March 9, 2008

Cassandra’s Dream review
Cassandra’s Dream

Matt: Three and a half Stars
Tracy: Three stars

Length: 108 min

How far will you go to make your dreams come true?
Family is family. Blood is blood.
Every dream has its price.

Précis: A low-key and serious Woody Allen film that is again focused on the ethics and consequences of murder and ambition.

Review by Matt:

Cassandra’s Dream is the latest offering from cinema workhorse Woody Allen. I would have said ‘cinema powerhouse’ but, although this remains true, Woody has been pumping out yearly movies for a while that have never managed to garner the critical acclaim lavished on his earlier masterpieces. Following last year’s much-derided comedy Scoop (which I actually found a pretty fun film), Woody has returned to the serious tone that earned Match Point such praise. Cassandra’s Dream is a little bit like a dream itself, with echoes of Scoop, Match Point and Crimes and Misdemeanors all swirling around in what is overall a fairly low-key event. Watching Cassandra’s Dream in isolation though, you can’t deny it’s a decent film with an interesting take on murder and morality, some squirm-inducing suspense, and some good performances from its two charismatic leads.

This is not one of Woody Allen’s comedies. He doesn’t appear in it. There’s not even anyone impersonating his neurotic persona. Woody is still obsessing about the themes that have dominated his last few films, primarily murder and morality amongst England’s well-to-dos and want-to-bes. The story is punched out sharp and quick. As the film opens, brothers Terry (Colin Farrell) and Ian (Ewan McGregor) excitedly purchase a boat – Cassandra’s Dream – a symbol of their aspirations to leave their dead end jobs and move on up. Unfortunately, there are some hurdles in the way of this plan. Without wanting to give too much away, it’s best to say that chance, that great arbitrary giver and punisher that frequents Woody Allen films, enters into the plot with a dangerous opportunity. The brothers’ reactions to this generate some electrifying Hitchcockian tension (which is punctuated by an ominous Phillip Glass score). In particular, the stress of the situation highlights Ian’s and Terry’s different characters and, like Match Point, Cassandra’s Dream shows us how characters can react when they step into a moral morass. Unfortunately, for a film focussed on a heavy subject, it seems to gloss over it a bit simply. Crimes and Misdemeanors and Match Point did it much more satisfyingly. Cassandra’s Dream also propels us to an ending that seems inevitable and, for me, disappointingly rushed.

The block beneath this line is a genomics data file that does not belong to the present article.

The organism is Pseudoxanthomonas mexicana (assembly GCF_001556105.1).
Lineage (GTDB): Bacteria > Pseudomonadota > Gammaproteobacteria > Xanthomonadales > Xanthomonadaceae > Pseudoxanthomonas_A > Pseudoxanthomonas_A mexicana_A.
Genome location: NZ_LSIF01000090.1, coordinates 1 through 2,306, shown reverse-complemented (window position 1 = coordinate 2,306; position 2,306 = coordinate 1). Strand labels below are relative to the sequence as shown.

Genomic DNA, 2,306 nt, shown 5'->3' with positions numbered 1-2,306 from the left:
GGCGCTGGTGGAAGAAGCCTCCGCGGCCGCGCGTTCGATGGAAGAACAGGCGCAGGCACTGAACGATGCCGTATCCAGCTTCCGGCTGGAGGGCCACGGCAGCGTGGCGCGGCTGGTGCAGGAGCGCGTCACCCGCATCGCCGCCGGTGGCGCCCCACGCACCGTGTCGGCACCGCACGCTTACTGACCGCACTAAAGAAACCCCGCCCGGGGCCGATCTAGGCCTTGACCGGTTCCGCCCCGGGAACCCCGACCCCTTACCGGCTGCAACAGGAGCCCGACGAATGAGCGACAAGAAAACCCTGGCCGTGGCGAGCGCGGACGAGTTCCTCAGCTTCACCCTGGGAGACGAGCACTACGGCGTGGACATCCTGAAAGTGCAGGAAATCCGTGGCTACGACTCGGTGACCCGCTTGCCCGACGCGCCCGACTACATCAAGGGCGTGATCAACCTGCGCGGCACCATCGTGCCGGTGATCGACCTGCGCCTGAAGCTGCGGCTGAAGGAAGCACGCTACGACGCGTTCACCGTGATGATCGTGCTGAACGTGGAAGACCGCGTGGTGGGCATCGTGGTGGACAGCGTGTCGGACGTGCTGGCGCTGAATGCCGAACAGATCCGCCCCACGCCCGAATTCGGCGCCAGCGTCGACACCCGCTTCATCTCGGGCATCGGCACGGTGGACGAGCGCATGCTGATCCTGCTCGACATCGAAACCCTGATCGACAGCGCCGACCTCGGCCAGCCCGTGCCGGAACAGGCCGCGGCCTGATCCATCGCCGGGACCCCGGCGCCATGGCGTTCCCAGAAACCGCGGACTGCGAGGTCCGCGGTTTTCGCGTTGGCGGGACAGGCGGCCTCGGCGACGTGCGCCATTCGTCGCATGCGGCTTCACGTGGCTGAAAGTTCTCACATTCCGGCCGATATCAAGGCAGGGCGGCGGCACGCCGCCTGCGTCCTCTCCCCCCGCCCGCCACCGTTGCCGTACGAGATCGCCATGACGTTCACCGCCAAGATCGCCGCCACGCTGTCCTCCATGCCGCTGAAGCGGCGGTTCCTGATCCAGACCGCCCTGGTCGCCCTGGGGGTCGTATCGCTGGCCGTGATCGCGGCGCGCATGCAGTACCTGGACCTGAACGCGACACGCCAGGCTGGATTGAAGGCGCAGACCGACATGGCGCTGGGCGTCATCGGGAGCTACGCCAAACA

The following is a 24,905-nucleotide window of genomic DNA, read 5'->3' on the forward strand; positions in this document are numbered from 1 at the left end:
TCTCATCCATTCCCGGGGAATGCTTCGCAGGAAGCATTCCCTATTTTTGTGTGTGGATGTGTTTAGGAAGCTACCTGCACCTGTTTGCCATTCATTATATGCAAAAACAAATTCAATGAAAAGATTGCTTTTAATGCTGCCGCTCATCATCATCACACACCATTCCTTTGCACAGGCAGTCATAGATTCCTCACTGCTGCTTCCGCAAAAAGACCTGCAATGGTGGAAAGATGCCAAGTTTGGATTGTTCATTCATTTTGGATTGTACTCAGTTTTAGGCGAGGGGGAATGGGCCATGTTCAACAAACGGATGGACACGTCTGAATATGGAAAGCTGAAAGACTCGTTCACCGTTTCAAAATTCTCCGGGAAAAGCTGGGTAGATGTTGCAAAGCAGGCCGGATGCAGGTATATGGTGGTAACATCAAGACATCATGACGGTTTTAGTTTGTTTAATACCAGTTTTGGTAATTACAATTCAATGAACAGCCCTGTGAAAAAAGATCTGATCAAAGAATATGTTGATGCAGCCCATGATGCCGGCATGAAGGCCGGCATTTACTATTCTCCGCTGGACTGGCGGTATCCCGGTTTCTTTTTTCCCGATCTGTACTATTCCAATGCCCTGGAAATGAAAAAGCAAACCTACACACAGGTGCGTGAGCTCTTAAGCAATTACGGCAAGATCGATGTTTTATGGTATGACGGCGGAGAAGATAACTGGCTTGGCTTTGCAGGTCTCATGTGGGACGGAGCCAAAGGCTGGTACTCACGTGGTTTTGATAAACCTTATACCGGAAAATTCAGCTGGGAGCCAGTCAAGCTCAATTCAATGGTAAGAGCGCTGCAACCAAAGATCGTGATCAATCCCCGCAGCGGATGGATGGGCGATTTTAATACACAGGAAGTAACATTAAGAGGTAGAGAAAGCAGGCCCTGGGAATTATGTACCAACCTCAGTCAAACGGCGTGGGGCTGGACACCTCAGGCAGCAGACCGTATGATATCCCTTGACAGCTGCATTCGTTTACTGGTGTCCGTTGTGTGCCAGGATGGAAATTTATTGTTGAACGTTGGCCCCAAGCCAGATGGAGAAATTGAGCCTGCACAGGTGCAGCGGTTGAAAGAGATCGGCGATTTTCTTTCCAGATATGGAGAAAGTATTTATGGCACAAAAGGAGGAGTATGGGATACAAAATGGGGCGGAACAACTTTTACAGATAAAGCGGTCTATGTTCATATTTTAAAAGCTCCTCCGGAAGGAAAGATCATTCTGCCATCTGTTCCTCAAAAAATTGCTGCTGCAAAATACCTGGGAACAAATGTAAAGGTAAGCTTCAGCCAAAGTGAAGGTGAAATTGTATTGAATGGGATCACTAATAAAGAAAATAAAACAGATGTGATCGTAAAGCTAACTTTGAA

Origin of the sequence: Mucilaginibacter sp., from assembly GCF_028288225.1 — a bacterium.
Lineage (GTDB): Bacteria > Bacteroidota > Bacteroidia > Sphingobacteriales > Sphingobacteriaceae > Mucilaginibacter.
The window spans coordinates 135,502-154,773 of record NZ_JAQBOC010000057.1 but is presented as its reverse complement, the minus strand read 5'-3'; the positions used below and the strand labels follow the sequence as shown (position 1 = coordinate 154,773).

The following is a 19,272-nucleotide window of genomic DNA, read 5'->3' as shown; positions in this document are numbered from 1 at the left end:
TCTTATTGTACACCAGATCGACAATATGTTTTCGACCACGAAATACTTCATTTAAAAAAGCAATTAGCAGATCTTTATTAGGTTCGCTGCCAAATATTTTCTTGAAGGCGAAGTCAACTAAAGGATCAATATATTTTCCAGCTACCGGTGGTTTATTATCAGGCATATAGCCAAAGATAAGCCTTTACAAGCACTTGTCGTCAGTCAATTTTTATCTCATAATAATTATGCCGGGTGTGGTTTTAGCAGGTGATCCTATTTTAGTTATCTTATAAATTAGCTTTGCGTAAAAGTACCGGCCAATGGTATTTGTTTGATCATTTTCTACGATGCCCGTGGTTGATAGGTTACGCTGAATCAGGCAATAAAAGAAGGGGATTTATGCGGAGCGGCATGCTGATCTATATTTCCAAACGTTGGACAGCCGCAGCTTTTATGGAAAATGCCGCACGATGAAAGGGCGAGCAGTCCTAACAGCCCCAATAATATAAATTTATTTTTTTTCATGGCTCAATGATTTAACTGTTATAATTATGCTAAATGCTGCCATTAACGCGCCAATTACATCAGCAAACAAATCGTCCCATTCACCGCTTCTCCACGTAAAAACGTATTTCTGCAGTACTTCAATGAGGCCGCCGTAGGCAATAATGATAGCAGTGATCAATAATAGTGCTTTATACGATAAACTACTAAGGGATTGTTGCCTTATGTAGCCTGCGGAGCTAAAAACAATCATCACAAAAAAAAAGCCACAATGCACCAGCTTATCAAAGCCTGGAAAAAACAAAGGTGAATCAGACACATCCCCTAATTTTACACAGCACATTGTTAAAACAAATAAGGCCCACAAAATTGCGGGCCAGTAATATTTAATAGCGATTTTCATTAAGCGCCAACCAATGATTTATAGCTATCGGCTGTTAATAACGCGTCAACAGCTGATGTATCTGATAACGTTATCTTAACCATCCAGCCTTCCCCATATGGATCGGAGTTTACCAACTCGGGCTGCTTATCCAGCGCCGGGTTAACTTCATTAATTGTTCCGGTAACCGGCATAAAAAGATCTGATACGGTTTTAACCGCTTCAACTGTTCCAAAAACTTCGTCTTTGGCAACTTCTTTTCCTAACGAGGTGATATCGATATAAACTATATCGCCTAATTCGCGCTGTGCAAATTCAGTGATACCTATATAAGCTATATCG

The performances donate some pluses and some minuses to Cassandra’s Dream. Ewan McGregor is particularly strong – he seems endlessly flexible and he makes some of the more stilted dialogue come off. Farrell is equally charismatic and the two are good to watch together. They make the film work, for in lesser hands parts of the script could have seemed bombastic. It seems that this poisoned Tom Wilkinson though, who is usually a fine performer. He plays a small role as the borthers’ troubled, rich uncle. Here I found him awkward and unreal. As one other critic put it, he may as well have been holding a styrofoam skull aloft and yelling “acting!”. Hayley Atwell is suitably snobbish as the high-maitenance amateur actress that Ian is desperate to woo.

Perhaps one of the downsides with the straightforward narrative style is that Cassandra’s Dream feels a bit contrived. It’s one thing to infuse the world with omens of Greek tragedy – the title Cassandra’s Dream obviously puts it out there from the start. This is a nice layer. But when the plot and the dialogue are generally so tightly constructed, the symbolism can seem a bit like a slap in the face. Aficionados might also remember ‘Cassandra’ from the Greek chorus line in Woody’s 1995 film Mighty Aphrodite crying “I see disaster. I see catastrophe. Worse, I see lawyers!” There it is a slap in the face also, but in the absurd context it is right. Woody’s writing in Cassandra’s Dream seems lazy, the metaphors obvious, the characters more like archetypes than complex humans. It’s a good and exciting story, but it’s hard not to think that if Woody perhaps turned his machine-like prolificness down a notch and just let it stew, he might have been able to produce another brilliant Crimes and Misdemeanors. If that doesn’t work for him, I hope he’s not too old and nihilistic to bring the giant banana peels back out and treat us to his talent for absurd comedy.


One comment

  1. Apparently Woody Allen’s next film is going to be called Vicky Cristina Barcelona and will again have Scarlett Johannson in it. Also Javier Bardem! The film after that is going to have Larry David (of Curb Your Enthusiasm fame) in it – no doubt doing a Woody Allen impersonation. He’s most of the way there already!

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